Heading out in an '88 Chevy Silverado to conquer the blackberries

Loving the fresh air!

Wide open spaces...

We have deeply appreciated the prayers of our friends and family throughout the immigration process, in the hectic days and weeks leading up to our move, and in the month since we arrived in the US. We appreciate continued prayers as school/work starts in two weeks, as Tomomi learns to drive/as I regain confidence and competency behind the wheel, as we wait for the contractor to start working on our house so that we can move in, as we search for furniture and appliances, as we seek out opportunities for regular Japanese language education for our daughter, as we seek out daycare opportunities for our son, and as Tomomi continues to adjust to US culture and countryside culture. God has carried us thus far and blessed us, and we trust that He will continue to do so. For those of you on the other side of the ocean, we love and miss you. For those on this side of the ocean, we look forward to spending more time together!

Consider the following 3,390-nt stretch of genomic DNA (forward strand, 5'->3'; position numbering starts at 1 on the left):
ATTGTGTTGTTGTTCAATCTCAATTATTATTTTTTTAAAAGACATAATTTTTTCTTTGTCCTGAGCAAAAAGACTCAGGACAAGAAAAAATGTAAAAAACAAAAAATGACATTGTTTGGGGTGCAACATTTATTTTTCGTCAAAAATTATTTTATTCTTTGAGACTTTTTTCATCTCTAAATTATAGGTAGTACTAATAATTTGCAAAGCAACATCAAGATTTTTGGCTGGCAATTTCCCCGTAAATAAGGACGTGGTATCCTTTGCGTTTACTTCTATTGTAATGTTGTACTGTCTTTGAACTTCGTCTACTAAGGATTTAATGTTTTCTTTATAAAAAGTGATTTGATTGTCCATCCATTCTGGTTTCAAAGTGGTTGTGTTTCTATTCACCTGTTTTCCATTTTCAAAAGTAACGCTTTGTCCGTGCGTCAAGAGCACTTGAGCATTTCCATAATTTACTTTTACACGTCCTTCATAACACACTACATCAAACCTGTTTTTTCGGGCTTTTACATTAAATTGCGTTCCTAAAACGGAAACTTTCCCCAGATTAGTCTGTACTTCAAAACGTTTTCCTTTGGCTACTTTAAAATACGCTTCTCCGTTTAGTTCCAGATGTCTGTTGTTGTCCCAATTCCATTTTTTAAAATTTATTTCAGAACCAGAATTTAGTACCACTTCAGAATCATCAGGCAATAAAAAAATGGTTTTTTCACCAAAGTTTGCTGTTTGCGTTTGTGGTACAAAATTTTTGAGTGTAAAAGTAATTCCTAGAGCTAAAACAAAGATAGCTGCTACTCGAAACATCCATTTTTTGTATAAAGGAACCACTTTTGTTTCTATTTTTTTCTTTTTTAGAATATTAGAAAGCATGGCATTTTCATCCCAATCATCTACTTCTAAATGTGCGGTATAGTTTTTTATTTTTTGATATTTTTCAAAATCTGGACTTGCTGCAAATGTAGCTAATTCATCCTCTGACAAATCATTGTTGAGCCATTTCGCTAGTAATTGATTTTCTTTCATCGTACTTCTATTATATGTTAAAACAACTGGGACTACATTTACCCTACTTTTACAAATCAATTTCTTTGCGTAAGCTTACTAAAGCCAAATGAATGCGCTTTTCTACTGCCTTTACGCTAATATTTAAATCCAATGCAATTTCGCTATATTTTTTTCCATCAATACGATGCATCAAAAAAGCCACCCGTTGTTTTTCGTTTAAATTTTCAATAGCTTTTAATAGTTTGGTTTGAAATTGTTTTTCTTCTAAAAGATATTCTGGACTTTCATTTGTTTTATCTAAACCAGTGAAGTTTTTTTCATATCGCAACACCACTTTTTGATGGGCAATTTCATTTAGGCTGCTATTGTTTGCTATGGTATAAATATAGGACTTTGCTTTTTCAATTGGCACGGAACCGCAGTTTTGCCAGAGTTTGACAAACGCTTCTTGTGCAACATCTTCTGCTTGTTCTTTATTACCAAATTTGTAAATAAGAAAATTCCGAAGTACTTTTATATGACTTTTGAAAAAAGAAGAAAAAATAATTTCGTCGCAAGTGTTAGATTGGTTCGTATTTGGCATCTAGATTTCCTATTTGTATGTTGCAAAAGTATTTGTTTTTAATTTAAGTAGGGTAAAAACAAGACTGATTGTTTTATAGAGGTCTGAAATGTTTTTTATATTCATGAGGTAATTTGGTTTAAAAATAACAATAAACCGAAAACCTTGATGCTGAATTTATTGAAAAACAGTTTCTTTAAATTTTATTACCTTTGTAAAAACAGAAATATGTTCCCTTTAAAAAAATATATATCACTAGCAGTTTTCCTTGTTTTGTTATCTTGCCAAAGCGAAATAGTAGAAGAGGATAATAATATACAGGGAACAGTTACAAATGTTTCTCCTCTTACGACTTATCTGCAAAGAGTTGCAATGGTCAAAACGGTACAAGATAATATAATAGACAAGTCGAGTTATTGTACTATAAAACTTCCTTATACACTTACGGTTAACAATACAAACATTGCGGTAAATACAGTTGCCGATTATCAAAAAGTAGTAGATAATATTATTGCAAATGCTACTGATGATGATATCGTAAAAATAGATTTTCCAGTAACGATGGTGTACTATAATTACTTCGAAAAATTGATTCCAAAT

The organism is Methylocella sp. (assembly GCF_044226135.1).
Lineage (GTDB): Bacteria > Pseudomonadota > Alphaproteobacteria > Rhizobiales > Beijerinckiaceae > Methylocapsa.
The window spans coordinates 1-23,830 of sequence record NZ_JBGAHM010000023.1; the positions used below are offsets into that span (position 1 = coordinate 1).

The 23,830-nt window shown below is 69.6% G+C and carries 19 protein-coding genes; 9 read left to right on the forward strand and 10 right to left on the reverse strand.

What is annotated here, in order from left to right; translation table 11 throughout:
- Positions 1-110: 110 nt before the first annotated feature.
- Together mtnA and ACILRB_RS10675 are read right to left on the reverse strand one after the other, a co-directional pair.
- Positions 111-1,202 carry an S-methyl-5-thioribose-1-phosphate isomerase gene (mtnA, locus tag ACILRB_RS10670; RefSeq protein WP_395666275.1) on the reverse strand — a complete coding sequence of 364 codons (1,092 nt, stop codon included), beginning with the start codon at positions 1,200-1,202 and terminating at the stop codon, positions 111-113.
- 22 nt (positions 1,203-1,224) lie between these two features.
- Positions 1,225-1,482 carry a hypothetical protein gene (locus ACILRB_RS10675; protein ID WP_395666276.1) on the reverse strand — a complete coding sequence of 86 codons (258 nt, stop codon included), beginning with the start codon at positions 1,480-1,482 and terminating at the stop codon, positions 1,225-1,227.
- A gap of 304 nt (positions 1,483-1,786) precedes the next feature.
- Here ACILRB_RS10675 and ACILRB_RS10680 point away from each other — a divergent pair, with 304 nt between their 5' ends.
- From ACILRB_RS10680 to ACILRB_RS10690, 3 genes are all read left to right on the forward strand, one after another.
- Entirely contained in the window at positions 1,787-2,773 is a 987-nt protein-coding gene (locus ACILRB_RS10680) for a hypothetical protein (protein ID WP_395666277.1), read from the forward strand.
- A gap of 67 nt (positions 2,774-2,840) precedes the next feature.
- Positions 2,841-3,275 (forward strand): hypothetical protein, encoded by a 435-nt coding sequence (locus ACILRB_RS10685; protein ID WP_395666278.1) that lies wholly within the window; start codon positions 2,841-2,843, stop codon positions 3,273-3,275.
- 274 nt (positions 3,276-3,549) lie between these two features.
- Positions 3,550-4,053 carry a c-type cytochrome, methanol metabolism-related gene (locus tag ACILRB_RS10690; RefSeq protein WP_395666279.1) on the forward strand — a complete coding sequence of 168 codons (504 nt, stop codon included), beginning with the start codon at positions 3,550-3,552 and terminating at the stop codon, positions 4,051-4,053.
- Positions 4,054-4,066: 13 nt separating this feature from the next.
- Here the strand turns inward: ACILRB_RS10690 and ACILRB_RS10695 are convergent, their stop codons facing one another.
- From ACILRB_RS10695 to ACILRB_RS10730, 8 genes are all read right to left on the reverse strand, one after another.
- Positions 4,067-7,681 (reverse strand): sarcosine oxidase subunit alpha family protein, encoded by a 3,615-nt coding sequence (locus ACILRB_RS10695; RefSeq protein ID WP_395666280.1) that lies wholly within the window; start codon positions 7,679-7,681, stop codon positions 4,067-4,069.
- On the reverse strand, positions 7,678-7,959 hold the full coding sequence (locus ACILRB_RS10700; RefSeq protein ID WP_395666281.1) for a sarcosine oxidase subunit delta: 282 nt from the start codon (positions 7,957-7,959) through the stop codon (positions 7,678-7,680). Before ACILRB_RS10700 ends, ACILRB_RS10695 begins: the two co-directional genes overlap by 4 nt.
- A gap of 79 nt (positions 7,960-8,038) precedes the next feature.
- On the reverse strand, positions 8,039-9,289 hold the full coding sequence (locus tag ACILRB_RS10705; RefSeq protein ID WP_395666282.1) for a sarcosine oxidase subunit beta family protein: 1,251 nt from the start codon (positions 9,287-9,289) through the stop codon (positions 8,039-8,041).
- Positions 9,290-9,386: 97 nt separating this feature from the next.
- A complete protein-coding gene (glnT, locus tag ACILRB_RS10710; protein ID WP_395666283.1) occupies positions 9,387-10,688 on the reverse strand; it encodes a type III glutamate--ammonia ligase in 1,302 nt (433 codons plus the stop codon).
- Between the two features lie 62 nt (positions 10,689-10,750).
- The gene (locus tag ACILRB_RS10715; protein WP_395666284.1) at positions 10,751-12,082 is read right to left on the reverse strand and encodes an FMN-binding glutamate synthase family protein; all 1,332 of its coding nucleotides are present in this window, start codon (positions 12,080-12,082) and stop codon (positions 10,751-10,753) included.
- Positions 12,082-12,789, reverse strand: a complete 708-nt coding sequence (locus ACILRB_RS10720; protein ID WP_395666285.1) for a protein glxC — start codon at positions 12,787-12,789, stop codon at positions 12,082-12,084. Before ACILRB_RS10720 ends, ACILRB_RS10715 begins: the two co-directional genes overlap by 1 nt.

In Christ,
Nate and family